29:37 tell you what I do. Some people may like it, some I'm guessing want, but what I do is I create a dot m template, usually call it dot E and v dash template or something very clearly that you can see that it is an example of how your dot and file should be structured. And in that template file, I write the variables the equal sign, and then I leave it empty. So while you're installing your application in a new machine, you copy the Dorian v dash template to Dorian v. And then you fill out your secrets. And yes, it is annoying, but it's only the first time when you're installing in replication. That's the only time you have to do it. And then it works. Second to that, you have to put the dot DMV file in your Git ignore file, because you of course, don't want to commit that on purpose or by mistake to source control.
30:31 Right, that kind of defeats the purpose. Right? Of course. I think that might be a default in GitHub, if you pick the Python ignore template. Can't remember, but I think so. No, actually, I wouldn't say that. That was my complaint. I don't believe it is. Oh, it's just vnv not dot EMP.
30:46 Right? I don't think they have dot EMP, even though you know, it's actually fairly standard, many technologies and many languages and frameworks use it, but I don't believe it is. I'd like to see it there by default.
30:58 Yeah. Well, you know, that these Git ignore templates are like projects on GitHub, right. So like github.com slash GitHub slash Git ignore is the project where those are kept, we could do a PR, see what they think we should do a PR,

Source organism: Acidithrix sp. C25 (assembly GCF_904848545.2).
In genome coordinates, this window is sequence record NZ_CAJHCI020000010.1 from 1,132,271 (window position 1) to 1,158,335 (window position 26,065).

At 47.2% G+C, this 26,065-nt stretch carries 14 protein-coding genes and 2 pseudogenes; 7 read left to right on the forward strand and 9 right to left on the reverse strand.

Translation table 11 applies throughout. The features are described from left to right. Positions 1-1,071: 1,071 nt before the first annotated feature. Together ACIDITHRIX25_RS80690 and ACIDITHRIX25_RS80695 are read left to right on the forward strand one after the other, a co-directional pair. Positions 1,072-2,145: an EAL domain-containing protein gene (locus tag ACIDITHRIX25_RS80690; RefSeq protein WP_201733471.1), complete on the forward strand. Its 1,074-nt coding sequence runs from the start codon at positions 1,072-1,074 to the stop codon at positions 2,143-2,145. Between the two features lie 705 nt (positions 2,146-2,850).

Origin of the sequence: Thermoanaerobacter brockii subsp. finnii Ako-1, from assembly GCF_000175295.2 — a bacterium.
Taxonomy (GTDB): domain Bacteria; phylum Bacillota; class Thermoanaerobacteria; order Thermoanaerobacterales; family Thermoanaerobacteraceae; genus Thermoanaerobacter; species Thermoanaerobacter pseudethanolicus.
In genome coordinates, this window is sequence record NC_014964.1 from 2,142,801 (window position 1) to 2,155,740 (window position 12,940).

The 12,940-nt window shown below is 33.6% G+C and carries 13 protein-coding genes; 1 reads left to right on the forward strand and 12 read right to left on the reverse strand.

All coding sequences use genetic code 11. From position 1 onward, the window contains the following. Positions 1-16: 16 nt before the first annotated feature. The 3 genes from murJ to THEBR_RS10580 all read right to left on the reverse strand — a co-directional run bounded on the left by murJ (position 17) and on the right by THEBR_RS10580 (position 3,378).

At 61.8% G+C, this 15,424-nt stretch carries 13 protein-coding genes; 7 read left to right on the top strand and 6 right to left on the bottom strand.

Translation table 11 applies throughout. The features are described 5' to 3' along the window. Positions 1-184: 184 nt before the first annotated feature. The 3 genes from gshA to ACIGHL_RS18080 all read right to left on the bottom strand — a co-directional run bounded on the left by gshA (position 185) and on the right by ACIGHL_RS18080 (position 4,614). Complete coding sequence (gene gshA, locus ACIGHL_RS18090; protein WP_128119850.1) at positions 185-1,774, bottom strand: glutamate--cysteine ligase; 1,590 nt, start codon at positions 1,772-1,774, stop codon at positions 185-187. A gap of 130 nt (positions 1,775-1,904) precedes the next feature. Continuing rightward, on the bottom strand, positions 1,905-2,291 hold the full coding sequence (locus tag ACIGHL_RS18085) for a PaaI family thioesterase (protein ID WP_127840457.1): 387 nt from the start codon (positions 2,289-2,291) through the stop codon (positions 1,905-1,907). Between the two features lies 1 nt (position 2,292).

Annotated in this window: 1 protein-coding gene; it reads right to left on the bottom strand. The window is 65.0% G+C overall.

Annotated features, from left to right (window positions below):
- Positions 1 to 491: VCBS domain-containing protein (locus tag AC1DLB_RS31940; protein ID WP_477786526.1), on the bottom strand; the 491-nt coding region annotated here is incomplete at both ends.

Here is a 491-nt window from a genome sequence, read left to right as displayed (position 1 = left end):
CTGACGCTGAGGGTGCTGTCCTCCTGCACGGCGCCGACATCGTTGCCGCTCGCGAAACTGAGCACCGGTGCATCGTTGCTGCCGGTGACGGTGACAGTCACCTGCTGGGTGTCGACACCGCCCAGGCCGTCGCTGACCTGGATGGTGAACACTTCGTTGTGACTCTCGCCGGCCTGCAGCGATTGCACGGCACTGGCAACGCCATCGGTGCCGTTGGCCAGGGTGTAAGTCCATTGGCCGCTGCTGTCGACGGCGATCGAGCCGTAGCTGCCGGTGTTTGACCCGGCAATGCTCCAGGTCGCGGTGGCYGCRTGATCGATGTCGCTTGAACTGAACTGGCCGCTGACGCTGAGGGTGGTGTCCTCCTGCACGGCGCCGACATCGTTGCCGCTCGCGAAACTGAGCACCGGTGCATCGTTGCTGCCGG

31:13 definitely we should do
31:14 a PR Yeah. This portion of talk Python to me is brought to you by linode. Whether you're working on a personal project or managing your enterprises infrastructure, linode has the pricing support and scale that you need to take your project to the next level, with 11 data centers worldwide, including their newest data center in Sydney, Australia, enterprise grade hardware, s3 compatible storage, and the next generation network linode delivers the performance that you expect at a price that you don't get started on the node today with a $20 credit and you get access to native SSD storage of 40 gigabit network industry leading processors, their revamped Cloud Manager cloud.linode.com root access to your server along with their newest API and a Python COI just visit talk python.fm slash linode. When creating a new linode account, you'll automatically get $20 credit for your next project. Oh, and one last thing they're hiring go to lynda.com slash careers to find out more, let them know that we sent you. Good advice. Another thing that I've seen, this is not the same. It's the same vein but it's not the same thing is and this honestly sounds better. But also pretty good is usually we're using virtual environments for web apps in any meaningful app, right? So the virtual environment you create has an activate script, you can set environment variables, there. So anytime you activate the virtual environment, it's always got its environment variable set. It's kind of the same. You couldn't know when you got to reset them. But somewhere, yes, it's a little bit more difficult to remember to do it when you do a new installation. Yeah, but but it's definitely a good README, pointing you to do. It should help and yeah, give the same result. I think the one difference is like the dot EMP template, explicitly kind of reminds you that there's some kind of thing I've got to do, where's the virtual environment is like magic. Like it's good when it's set, and it's working. But there's no indicator that this